Presbyopia affects 83.0% to 88.9% of adults aged 45 years and older in the United States.

As we age, our eyes naturally lose the ability to focus on close objects, a condition known as presbyopia. If you're over 40 and experiencing blurry vision when reading or doing close work, reading glasses are not the only option. Contact lenses can be a great option to help correct your vision. In this blog, we'll go over the different contact lens options available for presbyopia and what you can expect during the fitting process.

What are the Different Contact Lens Options for Presbyopia?

Reading Glasses with Your Regular Distance Contact Lens Prescription

The simplest solution for presbyopia is to use contact lenses to correct your distance vision and then wear reading glasses over them when you need to focus on close objects. This option is easy to adapt to and doesn't require any special fitting. It's important to note that reading glasses are not the same as bifocals or progressive lenses, as they only correct near vision. This option is great if you're mostly looking at things that are farther away and occasionally need to read or use your phone.

Monovision Contact Lenses

Monovision is another option for presbyopia, where one eye (usually the dominant eye) is corrected for distance vision and the other for near vision. This requires some testing in the office to determine which eye is best suited for each type of lens. While monovision is generally well-tolerated, it can take some time to get used to, as your brain needs to adjust to your two eyes focusing on different things. This can lead to some changes in depth perception and require extra caution when driving or performing other activities that rely on this sense. Monovision may be a good option if you're equally engaged in tasks that require both near and far vision and you don't mind the trade-off of having one eye for distance and one for near.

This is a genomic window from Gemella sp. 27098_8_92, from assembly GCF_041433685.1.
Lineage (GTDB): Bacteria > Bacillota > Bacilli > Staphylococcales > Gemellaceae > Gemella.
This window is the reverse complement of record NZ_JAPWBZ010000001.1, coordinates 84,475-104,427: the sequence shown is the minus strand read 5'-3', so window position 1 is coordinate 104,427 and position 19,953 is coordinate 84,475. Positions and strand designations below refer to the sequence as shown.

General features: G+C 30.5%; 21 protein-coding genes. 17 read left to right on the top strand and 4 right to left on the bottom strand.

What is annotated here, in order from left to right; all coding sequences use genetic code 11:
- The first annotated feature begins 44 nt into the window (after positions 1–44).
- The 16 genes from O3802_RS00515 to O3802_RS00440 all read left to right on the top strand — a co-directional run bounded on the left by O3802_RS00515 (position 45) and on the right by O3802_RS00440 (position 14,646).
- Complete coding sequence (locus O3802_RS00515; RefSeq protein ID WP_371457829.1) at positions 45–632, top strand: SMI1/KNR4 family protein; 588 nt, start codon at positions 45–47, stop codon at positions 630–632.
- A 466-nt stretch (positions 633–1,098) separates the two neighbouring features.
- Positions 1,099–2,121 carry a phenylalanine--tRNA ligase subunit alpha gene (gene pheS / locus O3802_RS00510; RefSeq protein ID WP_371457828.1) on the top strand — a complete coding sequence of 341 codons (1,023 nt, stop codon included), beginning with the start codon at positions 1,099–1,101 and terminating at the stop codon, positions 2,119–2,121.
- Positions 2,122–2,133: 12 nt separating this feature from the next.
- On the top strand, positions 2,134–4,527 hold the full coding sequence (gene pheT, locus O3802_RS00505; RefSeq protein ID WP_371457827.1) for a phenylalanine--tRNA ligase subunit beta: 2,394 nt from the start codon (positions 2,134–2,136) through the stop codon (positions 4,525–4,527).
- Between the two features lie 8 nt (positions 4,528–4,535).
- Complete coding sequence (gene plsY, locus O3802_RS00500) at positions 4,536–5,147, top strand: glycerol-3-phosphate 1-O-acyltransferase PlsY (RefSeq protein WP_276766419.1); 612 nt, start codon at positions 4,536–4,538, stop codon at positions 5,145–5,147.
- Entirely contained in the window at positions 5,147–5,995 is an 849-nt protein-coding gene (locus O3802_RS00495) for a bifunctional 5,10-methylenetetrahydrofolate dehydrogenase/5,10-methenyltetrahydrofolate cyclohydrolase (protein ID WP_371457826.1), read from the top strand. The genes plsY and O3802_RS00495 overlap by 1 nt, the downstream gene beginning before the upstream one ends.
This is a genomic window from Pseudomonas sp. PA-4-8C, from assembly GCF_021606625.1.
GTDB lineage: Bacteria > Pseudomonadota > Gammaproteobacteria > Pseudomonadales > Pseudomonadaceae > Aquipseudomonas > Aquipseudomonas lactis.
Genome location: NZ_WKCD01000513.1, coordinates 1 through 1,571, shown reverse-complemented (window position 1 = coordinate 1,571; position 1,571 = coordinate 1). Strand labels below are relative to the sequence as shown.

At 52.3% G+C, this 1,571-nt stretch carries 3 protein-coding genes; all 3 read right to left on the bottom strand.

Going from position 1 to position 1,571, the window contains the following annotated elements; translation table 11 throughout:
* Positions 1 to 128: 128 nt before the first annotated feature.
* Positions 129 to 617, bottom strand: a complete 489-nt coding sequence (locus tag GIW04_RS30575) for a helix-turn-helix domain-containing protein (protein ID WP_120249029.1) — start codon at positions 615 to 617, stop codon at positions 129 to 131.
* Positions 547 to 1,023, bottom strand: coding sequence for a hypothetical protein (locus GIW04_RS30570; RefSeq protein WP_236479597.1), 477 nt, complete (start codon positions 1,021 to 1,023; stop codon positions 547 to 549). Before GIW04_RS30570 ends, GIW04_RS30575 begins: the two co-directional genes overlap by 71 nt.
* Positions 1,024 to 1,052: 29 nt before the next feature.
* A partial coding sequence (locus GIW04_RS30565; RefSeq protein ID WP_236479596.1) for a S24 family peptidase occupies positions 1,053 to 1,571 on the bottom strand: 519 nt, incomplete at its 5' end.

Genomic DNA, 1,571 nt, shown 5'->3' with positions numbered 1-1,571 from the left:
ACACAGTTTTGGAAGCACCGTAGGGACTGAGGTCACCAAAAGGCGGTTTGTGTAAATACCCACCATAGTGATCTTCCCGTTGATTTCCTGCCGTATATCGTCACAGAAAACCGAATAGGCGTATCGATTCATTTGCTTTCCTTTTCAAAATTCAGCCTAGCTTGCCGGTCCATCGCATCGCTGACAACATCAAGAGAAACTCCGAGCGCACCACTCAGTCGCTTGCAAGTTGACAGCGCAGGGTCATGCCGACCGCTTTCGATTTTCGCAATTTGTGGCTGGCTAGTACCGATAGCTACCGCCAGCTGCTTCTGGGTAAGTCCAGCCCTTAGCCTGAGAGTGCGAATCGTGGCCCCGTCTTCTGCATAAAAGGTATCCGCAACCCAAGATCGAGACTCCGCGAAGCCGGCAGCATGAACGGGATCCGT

Bifocal or Multifocals Lenses

For patients who cannot adapt to monovision or prefer not to have one eye for distance and one for near, multifocal contact lenses may be the best option. These lenses have different prescriptions in different parts of the lens, allowing you to see both near and far. However, multifocal lenses require a higher degree of fitting and adjustment, and some patients may experience ghosting or shadowing when first using them. These lenses are ideal if you're mostly engaged in tasks that require both near and far vision and don't want to wear reading glasses.

Prescribing Contact Lenses for Presbyopic Patients

The choice of contact lens option for presbyopia patients will vary based on individual preferences and needs. At Amplify EyeCare practices, we typically begin with trying monovision and if that is not successful, we proceed to multifocal lenses. However, if the patient has specific needs or goals, we may start with multifocals from the start.

Therefore, it is important to have a discussion with our optometrist to determine what will work best for you, and the fitting process may involve trying different lenses and making adjustments to the prescription for optimal results. There are options available for patients over 40 years old, it just takes more time and considerations for fitting and vision results.

If you don’t already have a trusted optometrist, you might begin your search online by entering “eye doctor for presbyopia near me”.

Receive the best care by visiting us for an eye exam at our state-of-the-art optometry clinic in Olympia, serving patients from the surrounding areas including Lakewood, Tacoma, and Lacey. Call (360) 491-2121 or fill out this form to make an appointment today.
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